During the study period, 49 hemodynamically unstable patients underwent a bioreactance-coupled paired PLR and fluid challenge, 34 of whom had simultaneous measurements of carotid blood flow. A complete data set was available on these 34 patients. Their mean age was 64 ± 10 years; 18 (53%) were men. Twenty-two patients (64.7%) had severe sepsis/septic shock, whereas 21 (62%) required vasopressor support and 19 (56%) required mechanical ventilation. Eighteen patients (53%) had an increased SVI of > 10% after the fluid challenge and were considered true fluid responders. Seventeen patients demonstrated an increase in SVI of > 10% after the PLR maneuver (Table 1). All of these patients were true volume responders. One additional patient whose SVI increased by 5.9% after the PLR maneuver (and carotid flow by 133%) had an increase in SVI of > 10% after the fluid bolus. The PLR maneuver, therefore, had a sensitivity of 94% and a specificity of 100% for predicting volume responsiveness using the bioreactance monitor.

Table Graphic Jump Location
Table 1 —PLR Responder and Nonresponder Characteristics

Data are presented as mean ± SD or counts. CO = cardiac output; PLR = passive leg raising; SVI = stroke volume index.

a 

Bilateral carotid blood flow as percentage of CO.

The LVEF was 60% ± 14% in the responders and 45% ± 16% in the nonresponders (P = .02). There was no correlation between the LVEF and percent change in SVI in the responders (r = 0.04, P = .85). In the 19 patients undergoing mechanical ventilation, the SVV was 18.0% ± 5.1% in the responders and 14.8% ± 3.4% in the nonresponders (P = .15). Carotid blood flow (mL/min) increased by 79% ± 32% after the PLR in the responders compared with 0.1% ± 14% in the nonresponders (P < .001). There was a strong correlation between the percent change in SVI by PLR and the concomitant percent change in carotid blood flow (r = 0.59, P = .0003). Using an increase in carotid blood flow of 20% for predicting volume responsiveness, there were two false positive results and one false negative result, giving a sensitivity and specificity of 94% and 86%, respectively. We noted a significant increase in the diameter of the CCA in the fluid responders (Fig 1, Table 1). Changes in brachial artery blood flow after the PLR maneuver were available in a subset of eight patients (five responders and three nonresponders). The brachial arterial blood flow increased by 12% in the responders compared with 0.2% in the nonresponders (Fig 2).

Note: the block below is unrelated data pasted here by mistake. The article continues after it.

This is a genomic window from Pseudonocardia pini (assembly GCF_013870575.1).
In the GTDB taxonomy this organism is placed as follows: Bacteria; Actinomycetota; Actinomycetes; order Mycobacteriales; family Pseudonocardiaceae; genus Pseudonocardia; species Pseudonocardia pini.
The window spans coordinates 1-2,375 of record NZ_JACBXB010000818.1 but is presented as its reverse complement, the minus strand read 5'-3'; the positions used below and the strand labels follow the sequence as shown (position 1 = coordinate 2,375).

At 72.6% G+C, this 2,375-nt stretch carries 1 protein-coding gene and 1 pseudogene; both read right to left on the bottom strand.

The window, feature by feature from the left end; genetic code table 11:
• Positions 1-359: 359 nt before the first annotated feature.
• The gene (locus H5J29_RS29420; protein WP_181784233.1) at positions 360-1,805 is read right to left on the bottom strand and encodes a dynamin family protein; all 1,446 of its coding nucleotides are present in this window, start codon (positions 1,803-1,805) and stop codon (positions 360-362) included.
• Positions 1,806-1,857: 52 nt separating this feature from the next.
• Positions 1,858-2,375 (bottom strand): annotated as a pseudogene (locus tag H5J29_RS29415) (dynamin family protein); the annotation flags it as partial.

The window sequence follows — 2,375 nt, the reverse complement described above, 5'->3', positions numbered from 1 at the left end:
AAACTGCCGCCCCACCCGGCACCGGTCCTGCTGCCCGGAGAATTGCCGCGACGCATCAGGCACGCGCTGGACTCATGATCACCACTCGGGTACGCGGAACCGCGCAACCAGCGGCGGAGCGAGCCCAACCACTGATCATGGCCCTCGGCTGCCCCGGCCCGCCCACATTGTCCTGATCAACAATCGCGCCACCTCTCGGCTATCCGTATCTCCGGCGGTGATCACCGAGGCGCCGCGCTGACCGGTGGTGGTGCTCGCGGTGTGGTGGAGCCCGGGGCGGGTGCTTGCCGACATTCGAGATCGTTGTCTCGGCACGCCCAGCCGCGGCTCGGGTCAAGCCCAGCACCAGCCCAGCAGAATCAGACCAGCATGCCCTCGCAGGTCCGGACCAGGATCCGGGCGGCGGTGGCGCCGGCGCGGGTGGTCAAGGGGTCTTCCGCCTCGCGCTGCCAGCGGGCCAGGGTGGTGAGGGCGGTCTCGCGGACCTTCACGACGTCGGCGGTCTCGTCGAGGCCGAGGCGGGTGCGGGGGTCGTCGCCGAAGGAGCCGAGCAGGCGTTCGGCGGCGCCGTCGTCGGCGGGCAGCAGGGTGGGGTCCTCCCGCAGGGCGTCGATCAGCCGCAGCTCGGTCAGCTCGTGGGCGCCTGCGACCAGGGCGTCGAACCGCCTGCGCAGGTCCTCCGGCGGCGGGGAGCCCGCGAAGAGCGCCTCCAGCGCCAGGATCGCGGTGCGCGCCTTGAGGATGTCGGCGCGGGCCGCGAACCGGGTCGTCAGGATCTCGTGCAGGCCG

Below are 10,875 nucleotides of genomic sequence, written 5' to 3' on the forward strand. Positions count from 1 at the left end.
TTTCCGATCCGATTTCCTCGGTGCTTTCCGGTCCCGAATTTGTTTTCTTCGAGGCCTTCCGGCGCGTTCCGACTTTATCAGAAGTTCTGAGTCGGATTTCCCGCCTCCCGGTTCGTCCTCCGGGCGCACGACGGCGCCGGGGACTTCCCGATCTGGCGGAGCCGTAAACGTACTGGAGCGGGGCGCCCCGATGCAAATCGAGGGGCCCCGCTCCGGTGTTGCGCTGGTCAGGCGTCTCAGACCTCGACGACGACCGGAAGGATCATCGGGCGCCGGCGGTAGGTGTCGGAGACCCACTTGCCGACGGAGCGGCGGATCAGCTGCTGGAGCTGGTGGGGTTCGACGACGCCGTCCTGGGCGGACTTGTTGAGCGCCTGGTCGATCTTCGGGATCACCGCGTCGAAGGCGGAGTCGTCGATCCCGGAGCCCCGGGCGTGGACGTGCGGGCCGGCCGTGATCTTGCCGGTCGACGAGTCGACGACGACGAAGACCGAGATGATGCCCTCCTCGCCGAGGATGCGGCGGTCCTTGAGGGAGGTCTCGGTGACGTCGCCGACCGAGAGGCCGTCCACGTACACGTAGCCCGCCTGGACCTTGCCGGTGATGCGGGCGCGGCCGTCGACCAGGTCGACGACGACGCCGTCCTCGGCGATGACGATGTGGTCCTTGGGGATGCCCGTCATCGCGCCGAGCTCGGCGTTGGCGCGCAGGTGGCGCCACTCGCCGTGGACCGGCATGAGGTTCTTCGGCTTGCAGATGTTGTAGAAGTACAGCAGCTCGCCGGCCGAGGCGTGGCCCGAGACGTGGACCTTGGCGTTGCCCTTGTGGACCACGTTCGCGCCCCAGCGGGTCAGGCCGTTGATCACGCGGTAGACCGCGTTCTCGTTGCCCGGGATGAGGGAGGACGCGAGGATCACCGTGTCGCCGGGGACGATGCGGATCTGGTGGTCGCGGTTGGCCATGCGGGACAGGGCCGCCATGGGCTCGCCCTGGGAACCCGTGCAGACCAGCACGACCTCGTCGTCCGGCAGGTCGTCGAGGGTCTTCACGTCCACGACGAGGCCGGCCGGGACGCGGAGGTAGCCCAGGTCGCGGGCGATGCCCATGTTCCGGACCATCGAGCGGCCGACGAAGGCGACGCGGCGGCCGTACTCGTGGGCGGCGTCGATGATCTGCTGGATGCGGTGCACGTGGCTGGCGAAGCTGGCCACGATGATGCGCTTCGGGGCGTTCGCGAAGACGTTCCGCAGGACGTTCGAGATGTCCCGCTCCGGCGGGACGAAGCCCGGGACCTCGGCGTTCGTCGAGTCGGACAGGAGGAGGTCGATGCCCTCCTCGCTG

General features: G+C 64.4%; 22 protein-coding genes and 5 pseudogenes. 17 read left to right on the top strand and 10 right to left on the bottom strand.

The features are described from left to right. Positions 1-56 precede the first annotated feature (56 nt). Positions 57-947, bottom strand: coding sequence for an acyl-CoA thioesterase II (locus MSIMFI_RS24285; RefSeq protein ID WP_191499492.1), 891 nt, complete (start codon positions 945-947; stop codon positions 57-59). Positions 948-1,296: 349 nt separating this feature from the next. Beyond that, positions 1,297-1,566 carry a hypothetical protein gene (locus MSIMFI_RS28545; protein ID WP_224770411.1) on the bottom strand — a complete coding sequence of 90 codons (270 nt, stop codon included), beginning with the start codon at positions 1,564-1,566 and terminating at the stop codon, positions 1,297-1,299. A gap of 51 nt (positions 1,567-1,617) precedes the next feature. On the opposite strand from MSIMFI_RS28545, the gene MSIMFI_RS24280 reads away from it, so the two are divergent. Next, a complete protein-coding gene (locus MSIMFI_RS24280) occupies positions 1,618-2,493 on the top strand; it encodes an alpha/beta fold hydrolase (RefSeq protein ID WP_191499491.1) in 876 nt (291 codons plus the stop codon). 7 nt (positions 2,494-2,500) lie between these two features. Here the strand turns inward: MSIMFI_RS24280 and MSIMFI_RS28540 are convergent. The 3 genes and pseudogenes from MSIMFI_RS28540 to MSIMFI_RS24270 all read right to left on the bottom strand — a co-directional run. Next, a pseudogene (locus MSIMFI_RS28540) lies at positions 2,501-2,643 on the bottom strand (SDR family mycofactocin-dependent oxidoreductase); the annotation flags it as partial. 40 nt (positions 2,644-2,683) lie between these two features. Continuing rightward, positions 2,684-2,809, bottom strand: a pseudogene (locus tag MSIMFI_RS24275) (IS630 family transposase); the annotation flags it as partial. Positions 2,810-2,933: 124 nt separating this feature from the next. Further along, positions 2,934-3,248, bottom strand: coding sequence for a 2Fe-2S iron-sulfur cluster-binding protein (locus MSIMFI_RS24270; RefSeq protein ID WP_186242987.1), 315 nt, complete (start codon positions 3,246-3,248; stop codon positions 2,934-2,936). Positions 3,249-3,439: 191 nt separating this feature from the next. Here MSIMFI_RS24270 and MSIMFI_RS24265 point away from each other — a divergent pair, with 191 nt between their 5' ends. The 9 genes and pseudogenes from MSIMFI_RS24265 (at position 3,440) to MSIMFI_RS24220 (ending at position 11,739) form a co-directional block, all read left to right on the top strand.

Figure Jump LinkFigure 2. Brachial artery Doppler flow imaging at baseline and after a passive leg raising maneuver in a fluid responder. Brachial blood flow increased by 7%, and the vascular diameter remained unchanged. Note the absence of diastolic blood flow. See Figure 1 legend for expansion of abbreviations.Grahic Jump Location